By Tim Carroll
Andy Fist worked with Bain in Australia and India, before accepting a role as a General Manager at Tough Mudder in New York. He worked as a contract consultant in 2014 as he got his start-up off the ground. He is now CEO of a Tasmanian food company, Kooee Snacks.
What ignited the spark in you to start a new business venture?
In 2012 I applied for a job at a hot start-up in New York. It had grown to $70M revenue in about 3 years, and I was in awe of its success. When I got there, I realised their success did not result from getting everything right. In fact, there were many poor decisions being made. That was the moment that I realised− conveniently for me− you don’t have to be a genius to start a business… What ignited the spark in you to start a new business venture?
How did you get your idea or concept for the business?
Beef jerky has a terrible reputation in Australia, and rightly so. As I tell the crowds at the farmers’ market, we’ve all been hurt before. Typically, jerky is made cheaply using a lot of additives, and then marketed using a hyper-masculine brand. There’s nothing wrong with that, but it certainly isn’t for everyone.
My business partner Shaun was frustrated by the lack of healthy jerky options, so he started out making some for himself in his garage. It quickly spiralled out of control. Before long he was doing a roaring trade out of his office drawer (he was an accountant at the time). From that experience we were confident that a health-oriented jerky would work in Australia, and started putting together our business plan.
We’ve recently launched our first product in Australia: a health-orientated beef jerky with the goal to change the reputation of beef jerky.
How did you choose your company name and why?
The “aha!” moment was the realisation that we wanted a sound. From there, “Cooee” was an easy choice: it made sense for the healthy, outdoorsy ethos of our brand. What else would you yell while eating some jerky on a mountaintop? Spelling cooee with a “K” resulted from some cross-cultural confusion when we first launched the brand in the USA. The Americans thought that “Cooee” might be related to cooing, a soft thing you say to a child (or a pigeon), rather than a mighty roar in the wilderness. The “K” makes it a bit more obvious. As an added bonus, the “K” also allowed us to easily register the trademark!
Where did your organisation’s funding/capital come from and how did you go about getting it? How did you obtain investors for your venture?
We were fortunate to receive a government grant. The funding came from the Australian Innovation and Investment Fund, awarded in 2015.
Our business is based in regional Tasmania, and there’s a lot of enthusiasm for companies looking to create jobs in the area. The grant application process was very competitive, so it felt great to have our concept rewarded by a 3rd party. We were the only start-up to receive funding. The rest of the capital has come from the founders, or friends and family.
How do you go about marketing your business? What has been your most successful form of marketing?
My time as a consultant led me to believe that word-of-mouth marketing is the most important. So, my challenge in marketing is fostering ways that our customers can share our brand with others. Our packaging is inspired by national parks in Tasmania, and we’re starting to see a lot of customers post photos of the product from their weekend adventures in Tasmania’s natural areas on Instagram and Twitter – powerful brand advocacy.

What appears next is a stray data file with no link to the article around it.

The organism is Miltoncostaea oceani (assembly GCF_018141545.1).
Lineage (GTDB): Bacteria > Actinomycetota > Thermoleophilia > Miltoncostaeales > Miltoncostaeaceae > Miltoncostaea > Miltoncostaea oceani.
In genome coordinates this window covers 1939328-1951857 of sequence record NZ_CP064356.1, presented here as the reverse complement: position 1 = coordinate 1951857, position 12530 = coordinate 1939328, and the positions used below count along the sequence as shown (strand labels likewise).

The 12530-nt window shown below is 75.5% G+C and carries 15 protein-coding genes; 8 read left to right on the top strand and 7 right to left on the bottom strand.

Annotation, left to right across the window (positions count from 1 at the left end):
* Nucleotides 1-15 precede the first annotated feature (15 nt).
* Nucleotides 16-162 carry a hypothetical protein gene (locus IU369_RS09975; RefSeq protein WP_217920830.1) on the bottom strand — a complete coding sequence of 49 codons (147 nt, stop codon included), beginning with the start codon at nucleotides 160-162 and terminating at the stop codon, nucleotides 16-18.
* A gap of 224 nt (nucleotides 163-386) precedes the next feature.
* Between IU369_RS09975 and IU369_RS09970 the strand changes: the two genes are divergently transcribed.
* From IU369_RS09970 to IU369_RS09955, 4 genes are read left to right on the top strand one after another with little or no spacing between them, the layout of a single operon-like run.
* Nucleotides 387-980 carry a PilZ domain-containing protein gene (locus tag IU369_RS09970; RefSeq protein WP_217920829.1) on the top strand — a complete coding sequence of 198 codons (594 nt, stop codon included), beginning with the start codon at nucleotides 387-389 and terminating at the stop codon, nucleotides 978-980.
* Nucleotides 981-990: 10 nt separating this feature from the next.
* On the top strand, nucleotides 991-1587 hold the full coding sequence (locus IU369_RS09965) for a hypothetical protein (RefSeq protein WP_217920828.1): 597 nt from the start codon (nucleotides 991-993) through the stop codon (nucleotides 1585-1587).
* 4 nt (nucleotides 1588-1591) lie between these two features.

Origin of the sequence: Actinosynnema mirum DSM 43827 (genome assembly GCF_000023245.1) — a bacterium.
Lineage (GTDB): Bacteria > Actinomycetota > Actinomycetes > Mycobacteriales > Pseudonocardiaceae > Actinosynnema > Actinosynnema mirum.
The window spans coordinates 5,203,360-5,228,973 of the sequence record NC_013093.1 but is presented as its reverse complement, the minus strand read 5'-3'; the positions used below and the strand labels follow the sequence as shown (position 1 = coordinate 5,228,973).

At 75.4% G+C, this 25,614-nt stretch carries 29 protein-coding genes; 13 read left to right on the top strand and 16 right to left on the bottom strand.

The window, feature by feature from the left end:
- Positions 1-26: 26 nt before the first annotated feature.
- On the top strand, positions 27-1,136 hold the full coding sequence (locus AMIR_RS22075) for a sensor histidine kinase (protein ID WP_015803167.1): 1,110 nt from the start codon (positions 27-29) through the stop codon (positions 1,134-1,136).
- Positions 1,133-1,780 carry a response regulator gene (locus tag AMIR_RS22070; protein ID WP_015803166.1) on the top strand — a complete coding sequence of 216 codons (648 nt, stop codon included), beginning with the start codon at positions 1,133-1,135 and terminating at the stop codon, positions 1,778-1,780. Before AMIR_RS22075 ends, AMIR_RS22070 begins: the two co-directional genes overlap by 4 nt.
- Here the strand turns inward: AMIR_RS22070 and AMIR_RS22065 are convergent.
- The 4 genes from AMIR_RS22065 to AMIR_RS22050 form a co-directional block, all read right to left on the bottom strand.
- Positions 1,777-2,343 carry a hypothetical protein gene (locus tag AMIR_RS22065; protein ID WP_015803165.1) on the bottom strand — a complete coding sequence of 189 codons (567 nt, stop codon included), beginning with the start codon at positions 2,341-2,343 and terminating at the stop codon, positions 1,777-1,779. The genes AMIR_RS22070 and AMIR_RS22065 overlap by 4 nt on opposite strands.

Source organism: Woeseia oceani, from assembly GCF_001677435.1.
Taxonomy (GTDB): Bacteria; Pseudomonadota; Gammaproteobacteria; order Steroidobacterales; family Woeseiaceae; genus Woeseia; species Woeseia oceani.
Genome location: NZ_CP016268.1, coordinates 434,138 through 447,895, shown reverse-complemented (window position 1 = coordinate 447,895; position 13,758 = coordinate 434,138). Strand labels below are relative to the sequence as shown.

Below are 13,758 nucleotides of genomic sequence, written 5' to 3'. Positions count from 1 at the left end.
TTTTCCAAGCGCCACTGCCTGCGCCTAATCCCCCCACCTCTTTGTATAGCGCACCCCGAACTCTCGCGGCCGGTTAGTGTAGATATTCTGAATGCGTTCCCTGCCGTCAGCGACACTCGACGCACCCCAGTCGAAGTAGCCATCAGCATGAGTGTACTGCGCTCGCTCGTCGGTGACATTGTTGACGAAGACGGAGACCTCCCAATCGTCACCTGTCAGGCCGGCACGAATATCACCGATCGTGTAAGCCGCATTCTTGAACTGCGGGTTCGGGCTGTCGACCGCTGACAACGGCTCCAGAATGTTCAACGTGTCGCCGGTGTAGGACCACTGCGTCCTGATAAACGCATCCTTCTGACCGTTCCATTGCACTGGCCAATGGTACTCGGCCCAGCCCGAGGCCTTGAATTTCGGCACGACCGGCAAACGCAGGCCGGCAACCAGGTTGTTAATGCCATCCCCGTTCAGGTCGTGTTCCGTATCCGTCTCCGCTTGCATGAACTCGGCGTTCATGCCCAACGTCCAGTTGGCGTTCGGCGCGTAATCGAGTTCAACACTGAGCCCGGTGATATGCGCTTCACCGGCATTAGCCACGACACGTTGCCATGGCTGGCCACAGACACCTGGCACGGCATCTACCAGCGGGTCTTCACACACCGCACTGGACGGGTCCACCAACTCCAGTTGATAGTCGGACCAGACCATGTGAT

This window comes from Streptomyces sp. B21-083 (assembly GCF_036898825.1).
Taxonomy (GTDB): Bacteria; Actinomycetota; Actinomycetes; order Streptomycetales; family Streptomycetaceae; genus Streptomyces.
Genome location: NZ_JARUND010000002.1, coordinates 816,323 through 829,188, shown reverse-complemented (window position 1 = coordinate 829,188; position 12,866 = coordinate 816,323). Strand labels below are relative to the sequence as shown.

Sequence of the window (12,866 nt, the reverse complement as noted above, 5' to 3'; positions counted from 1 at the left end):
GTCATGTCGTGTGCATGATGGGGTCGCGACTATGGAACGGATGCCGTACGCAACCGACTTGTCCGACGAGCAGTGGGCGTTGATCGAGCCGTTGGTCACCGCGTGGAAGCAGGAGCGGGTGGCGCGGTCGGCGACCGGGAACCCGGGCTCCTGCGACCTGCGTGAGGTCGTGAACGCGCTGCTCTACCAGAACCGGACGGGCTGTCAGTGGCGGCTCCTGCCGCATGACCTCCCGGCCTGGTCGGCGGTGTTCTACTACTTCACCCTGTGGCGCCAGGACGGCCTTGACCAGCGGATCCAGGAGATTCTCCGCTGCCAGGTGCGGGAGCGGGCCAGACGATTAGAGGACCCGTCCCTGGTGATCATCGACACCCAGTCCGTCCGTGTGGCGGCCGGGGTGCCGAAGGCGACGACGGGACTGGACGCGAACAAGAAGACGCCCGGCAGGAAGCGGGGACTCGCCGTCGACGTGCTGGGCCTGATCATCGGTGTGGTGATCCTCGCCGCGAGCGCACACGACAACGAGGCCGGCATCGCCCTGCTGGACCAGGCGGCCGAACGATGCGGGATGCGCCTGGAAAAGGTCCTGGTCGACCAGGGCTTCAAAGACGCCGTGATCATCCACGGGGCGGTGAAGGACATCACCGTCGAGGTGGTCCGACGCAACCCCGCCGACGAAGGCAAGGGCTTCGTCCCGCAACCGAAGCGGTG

What do you enjoy most about what you do?
We’ve only had a product available for 6 months, so it is still a thrill for me to see it in shops. I also like unexpectedly meeting people who know and enjoy the product.
How do you conquer those moments of doubt that so often stifle or trip or stop so many entrepreneurs with great ideas...what pushes you through?
A close friend is a winemaker who has just released his first vintage. Recently he had a sleepless night worrying about the quality of his wines. The next morning for breakfast he had some of his Pinot Noir and Pinot Gris – just to remind himself that his wines taste great! This story resonated with me. We all have our moments of doubt, and it is easy to lose perspective. Ultimately I am comforted knowing that I am very fortunate just to be running my own business. How many people get to be their own boss?
Excluding yours, what business or organisation do you admire the most?
I most admire the organisation “Giving Well”, which rates the efficacy of charities. Their website has a section called “Our Mistakes” that systematically lists the details of every error they’ve made. It’s an incredible level of transparency that certainly has applications in other industries.
Besides money, what are your favourite ways to compensate people?
My operational staff are very talented, but don’t necessarily have qualifications for the years they’ve spent in the food industry. We’ve developed a relationship with the local TAFE that allows them to learn on the job. This gives them recognition for the skills they already have, and the opportunity to learn more.
If you could offer a first-time entrepreneur only one piece of advice, what would it be?
Get feedback early and often.
Where you see yourself and your business in 3 to 5 Years?
Hopefully not too much will change. We’ll be in more stores with a wider range of products, but with a bit of luck the day-to-day will be much the same.
In one word, characterise your life as an entrepreneur?